Smoke-Free Policy

Smoke Free at Forbes

In order to make Forbes Library a healthier and more welcoming environment, the entire library property will become smoke-free beginning July 1, 2012. Smoking will be prohibited both inside and outside the building, including the lawns, parking lots and walkways.

The decision to establish a smoke-free property reflects the library's commitment to provide an accessible, safe and healthy environment for all library users. Forbes Library offers a variety of resources for those who want to quit smoking. Please ask at the Reference Desk.

Fast Facts About Smoking

Morbidity and Mortality Related to Tobacco Use

  • Tobacco use causes more than 5 million deaths per year.
  • Cigarette smoking is the leading preventable cause of death in the United States.
  • Cigarette smoking is responsible for about one in five deaths annually in the US, or 443,000 deaths per year. That's approximately 1,200 people each day - more than deaths caused by alcohol, cocaine, crack, heroin, homicide, suicide, care crashes, fires, and AIDS combined.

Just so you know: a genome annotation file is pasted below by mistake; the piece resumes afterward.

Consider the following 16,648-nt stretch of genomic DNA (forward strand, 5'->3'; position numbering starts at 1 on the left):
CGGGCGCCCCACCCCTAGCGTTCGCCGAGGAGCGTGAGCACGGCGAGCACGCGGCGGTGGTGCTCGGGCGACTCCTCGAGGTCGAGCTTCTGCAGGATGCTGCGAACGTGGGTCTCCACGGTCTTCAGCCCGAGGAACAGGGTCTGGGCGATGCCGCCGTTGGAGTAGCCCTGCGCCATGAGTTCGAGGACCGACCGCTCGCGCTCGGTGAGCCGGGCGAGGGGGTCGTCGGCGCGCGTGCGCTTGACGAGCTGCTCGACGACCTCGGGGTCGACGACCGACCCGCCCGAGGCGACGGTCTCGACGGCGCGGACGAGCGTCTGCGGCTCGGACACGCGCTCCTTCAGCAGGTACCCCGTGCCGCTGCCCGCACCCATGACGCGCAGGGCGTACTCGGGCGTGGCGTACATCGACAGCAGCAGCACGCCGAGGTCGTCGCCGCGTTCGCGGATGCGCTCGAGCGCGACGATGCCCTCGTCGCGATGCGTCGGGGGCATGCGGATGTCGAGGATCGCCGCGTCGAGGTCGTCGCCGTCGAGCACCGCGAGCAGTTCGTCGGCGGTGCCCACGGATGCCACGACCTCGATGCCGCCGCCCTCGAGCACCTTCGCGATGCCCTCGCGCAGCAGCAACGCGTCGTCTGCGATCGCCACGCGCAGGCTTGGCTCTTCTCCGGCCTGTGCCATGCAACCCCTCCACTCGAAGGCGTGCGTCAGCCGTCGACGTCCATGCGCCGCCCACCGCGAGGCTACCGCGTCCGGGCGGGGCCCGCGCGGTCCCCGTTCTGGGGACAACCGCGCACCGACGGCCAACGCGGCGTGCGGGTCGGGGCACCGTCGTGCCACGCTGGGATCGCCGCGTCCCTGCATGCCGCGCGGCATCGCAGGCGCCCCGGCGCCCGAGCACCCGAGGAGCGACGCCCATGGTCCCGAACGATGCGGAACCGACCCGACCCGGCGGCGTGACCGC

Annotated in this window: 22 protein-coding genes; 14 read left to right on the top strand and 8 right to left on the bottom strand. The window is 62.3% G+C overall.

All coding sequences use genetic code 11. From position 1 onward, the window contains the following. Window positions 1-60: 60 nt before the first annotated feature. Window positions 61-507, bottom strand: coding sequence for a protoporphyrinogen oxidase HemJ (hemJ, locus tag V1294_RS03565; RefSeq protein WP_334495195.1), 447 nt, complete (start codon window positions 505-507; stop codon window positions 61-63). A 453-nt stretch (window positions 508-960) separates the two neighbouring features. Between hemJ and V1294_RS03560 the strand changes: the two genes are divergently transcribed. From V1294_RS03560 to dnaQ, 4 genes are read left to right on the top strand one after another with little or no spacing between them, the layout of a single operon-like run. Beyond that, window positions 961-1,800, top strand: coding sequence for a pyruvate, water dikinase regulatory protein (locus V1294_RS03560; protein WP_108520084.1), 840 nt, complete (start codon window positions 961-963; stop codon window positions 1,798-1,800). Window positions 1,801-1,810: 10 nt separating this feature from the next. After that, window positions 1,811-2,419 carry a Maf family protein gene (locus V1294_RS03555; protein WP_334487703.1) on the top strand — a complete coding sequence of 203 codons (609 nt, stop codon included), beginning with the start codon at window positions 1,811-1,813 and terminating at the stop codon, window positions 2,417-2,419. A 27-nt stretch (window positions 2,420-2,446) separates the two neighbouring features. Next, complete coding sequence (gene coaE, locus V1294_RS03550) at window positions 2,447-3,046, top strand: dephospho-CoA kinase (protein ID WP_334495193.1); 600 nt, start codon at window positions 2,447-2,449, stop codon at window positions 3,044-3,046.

• An estimated 49,000 of these deaths are the result of second hand smoke exposure.
  • On average, smokers die 13 to 14 years earlier than nonsmokers.
  • For every person who dies of a smoking-related disease, 20 more people suffer with at least one serious illness from smoking.

   Smoking Cessation Resources


Tobacco Use in the United States

  • Approximately 19.8% of U.S. adults (46 million people) are current cigarette smokers.
  • In the United States, 20% of high school students are current cigarette smokers.
  • Each day, about 1,100 persons younger than 18 years of age become regular smokers; that is, they begin smoking on a daily basis.
  • Among adult smokers, 70% report that they want to quit completely, and more than 40% try to quit each year.
  • Smoking causes more than $167 billion in annual health-related costs, including adult mortality-related productivity costs, adult medical expenditures and medical expenditures for newborns.

Source: U.S. Centers for Disease Control and Prevention